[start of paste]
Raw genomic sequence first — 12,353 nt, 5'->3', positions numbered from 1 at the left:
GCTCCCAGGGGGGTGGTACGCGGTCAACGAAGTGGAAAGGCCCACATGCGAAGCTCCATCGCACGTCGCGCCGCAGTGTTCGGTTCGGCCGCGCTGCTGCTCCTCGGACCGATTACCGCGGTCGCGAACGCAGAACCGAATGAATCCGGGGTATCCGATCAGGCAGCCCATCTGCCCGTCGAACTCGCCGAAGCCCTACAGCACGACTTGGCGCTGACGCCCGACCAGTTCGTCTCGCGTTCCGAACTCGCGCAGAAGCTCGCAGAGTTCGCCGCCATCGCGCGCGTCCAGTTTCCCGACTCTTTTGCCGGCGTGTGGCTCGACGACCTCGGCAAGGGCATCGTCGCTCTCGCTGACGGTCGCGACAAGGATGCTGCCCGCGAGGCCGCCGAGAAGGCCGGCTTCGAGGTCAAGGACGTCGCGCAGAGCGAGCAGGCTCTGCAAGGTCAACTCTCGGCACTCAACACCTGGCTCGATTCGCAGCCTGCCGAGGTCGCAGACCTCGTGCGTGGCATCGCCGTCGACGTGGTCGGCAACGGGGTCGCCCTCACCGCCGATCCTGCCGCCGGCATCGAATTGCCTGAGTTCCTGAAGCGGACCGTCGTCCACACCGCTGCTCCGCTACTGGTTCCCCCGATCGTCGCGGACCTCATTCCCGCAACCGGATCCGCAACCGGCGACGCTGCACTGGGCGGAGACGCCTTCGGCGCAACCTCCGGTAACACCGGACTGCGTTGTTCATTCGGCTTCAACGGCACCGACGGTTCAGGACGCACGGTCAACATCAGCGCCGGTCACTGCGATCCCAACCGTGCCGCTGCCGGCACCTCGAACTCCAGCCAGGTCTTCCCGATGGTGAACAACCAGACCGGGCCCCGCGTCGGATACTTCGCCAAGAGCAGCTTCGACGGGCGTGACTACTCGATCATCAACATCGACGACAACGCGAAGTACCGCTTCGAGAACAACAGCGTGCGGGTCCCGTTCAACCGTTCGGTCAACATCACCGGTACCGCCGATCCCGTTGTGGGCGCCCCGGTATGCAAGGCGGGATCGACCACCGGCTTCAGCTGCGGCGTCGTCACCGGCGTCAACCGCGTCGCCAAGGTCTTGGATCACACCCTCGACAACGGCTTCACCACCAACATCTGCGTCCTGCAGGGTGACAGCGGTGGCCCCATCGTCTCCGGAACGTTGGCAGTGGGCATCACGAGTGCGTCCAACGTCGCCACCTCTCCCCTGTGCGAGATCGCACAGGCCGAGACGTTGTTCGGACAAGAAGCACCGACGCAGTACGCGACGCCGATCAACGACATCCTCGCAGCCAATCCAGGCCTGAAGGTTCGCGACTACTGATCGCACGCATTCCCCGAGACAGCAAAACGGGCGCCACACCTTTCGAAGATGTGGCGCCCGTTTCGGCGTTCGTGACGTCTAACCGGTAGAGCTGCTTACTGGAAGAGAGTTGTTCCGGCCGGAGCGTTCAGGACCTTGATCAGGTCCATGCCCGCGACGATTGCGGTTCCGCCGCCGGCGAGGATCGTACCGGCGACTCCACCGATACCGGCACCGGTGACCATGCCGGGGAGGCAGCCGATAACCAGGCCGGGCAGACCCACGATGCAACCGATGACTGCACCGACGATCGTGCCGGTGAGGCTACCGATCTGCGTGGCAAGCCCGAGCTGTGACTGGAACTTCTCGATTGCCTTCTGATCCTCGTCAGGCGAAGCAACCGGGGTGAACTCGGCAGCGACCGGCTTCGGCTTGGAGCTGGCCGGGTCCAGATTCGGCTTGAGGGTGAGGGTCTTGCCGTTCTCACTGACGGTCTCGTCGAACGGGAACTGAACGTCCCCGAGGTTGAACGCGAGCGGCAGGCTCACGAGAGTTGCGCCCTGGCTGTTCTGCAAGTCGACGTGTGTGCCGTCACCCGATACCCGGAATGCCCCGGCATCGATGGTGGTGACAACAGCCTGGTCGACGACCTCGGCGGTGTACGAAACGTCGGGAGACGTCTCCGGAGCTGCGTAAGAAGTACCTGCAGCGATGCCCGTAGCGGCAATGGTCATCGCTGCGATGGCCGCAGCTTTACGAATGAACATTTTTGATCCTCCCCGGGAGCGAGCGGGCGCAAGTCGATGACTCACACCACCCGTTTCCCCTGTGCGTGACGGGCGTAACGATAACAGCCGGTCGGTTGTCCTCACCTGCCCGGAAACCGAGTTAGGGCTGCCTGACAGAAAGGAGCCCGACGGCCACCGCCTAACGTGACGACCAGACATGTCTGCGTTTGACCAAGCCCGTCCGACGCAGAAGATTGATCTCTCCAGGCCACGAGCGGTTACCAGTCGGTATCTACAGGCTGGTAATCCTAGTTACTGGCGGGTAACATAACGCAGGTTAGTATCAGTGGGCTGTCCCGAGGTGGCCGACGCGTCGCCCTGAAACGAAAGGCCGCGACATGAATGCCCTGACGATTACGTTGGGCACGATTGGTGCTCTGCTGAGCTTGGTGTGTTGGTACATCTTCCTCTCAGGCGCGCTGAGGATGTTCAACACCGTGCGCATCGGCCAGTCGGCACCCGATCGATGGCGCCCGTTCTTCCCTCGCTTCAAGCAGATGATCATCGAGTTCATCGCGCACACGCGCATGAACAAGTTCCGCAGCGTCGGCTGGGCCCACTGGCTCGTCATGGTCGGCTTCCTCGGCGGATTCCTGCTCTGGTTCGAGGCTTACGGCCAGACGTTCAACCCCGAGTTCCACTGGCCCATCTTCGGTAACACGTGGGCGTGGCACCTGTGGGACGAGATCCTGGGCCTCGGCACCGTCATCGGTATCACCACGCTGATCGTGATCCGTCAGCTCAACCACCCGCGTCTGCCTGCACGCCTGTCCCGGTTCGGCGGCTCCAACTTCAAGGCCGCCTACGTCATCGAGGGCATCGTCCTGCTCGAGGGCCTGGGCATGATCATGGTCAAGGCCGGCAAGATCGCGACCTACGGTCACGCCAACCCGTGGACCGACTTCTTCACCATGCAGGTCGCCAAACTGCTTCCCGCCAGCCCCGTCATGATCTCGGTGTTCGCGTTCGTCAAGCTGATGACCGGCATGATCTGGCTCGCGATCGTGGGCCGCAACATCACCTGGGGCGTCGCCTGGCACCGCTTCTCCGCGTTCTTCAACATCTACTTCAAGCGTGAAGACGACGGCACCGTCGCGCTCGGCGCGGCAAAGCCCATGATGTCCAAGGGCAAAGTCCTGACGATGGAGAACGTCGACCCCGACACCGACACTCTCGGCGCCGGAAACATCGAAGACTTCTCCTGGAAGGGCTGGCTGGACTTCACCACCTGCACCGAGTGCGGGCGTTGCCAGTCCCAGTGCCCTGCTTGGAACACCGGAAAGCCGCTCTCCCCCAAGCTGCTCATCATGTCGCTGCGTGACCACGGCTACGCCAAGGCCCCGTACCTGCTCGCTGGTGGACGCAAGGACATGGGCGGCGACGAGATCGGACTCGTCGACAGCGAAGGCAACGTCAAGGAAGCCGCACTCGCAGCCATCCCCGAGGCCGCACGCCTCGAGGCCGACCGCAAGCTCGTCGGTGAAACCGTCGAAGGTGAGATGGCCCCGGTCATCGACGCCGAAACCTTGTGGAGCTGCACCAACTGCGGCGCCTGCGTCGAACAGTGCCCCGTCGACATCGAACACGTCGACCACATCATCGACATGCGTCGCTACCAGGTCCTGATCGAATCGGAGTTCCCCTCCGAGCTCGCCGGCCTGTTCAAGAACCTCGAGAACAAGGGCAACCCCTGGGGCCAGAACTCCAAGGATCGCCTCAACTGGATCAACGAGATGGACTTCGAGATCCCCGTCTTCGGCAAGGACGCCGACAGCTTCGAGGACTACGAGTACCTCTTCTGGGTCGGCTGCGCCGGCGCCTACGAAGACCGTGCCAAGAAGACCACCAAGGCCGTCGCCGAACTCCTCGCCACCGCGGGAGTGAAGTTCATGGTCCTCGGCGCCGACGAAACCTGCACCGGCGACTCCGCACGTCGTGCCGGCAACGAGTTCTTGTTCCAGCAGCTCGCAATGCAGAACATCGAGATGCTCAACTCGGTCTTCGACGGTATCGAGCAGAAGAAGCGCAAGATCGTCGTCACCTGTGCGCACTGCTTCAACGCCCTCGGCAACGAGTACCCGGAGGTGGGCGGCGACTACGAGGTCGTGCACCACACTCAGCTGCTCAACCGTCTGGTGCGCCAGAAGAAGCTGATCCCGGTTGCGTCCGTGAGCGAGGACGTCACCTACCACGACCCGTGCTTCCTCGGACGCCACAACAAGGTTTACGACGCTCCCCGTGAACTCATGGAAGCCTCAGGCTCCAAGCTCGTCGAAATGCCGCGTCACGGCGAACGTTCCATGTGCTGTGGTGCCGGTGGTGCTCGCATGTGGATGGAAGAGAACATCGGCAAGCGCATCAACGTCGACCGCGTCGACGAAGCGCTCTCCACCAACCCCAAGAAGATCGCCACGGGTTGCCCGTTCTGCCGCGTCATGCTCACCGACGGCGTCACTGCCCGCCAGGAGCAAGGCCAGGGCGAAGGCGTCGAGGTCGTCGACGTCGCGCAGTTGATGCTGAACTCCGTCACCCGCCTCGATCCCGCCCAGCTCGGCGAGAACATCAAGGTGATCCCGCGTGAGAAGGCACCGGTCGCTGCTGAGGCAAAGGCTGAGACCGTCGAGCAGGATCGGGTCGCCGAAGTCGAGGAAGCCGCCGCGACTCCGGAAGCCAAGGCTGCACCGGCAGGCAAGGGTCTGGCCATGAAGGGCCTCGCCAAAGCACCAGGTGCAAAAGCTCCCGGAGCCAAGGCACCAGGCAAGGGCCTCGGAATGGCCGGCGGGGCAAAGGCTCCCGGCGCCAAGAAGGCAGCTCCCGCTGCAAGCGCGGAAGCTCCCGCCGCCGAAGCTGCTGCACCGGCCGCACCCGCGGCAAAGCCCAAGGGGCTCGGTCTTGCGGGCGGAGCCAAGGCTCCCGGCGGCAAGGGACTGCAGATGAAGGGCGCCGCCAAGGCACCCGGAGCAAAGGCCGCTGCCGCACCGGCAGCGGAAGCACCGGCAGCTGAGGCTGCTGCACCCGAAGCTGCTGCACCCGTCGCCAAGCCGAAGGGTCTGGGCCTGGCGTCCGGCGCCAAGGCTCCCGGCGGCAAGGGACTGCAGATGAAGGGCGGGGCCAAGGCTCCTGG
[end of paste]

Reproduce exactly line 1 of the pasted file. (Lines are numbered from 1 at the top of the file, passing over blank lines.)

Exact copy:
Raw genomic sequence first — 12,353 nt, 5'->3', positions numbered from 1 at the left: